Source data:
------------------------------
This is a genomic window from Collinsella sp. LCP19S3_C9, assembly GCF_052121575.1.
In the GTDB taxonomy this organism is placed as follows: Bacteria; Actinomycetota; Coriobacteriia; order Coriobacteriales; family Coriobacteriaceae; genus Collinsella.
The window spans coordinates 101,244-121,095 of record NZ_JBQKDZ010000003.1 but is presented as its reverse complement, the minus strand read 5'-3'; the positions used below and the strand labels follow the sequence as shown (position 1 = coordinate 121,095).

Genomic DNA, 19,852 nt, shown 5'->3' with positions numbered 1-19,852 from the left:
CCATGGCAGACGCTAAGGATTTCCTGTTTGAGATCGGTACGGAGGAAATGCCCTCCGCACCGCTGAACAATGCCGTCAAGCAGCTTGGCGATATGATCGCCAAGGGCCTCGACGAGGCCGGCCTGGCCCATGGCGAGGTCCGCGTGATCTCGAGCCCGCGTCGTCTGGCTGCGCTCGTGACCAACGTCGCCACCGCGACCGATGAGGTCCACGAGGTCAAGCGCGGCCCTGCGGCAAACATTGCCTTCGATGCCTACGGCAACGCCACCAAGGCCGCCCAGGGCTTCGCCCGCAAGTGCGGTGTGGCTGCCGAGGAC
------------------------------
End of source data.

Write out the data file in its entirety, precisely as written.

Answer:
This is a genomic window from Collinsella sp. LCP19S3_C9, assembly GCF_052121575.1.
In the GTDB taxonomy this organism is placed as follows: Bacteria; Actinomycetota; Coriobacteriia; order Coriobacteriales; family Coriobacteriaceae; genus Collinsella.
The window spans coordinates 101,244-121,095 of record NZ_JBQKDZ010000003.1 but is presented as its reverse complement, the minus strand read 5'-3'; the positions used below and the strand labels follow the sequence as shown (position 1 = coordinate 121,095).

Genomic DNA, 19,852 nt, shown 5'->3' with positions numbered 1-19,852 from the left:
CCATGGCAGACGCTAAGGATTTCCTGTTTGAGATCGGTACGGAGGAAATGCCCTCCGCACCGCTGAACAATGCCGTCAAGCAGCTTGGCGATATGATCGCCAAGGGCCTCGACGAGGCCGGCCTGGCCCATGGCGAGGTCCGCGTGATCTCGAGCCCGCGTCGTCTGGCTGCGCTCGTGACCAACGTCGCCACCGCGACCGATGAGGTCCACGAGGTCAAGCGCGGCCCTGCGGCAAACATTGCCTTCGATGCCTACGGCAACGCCACCAAGGCCGCCCAGGGCTTCGCCCGCAAGTGCGGTGTGGCTGCCGAGGAC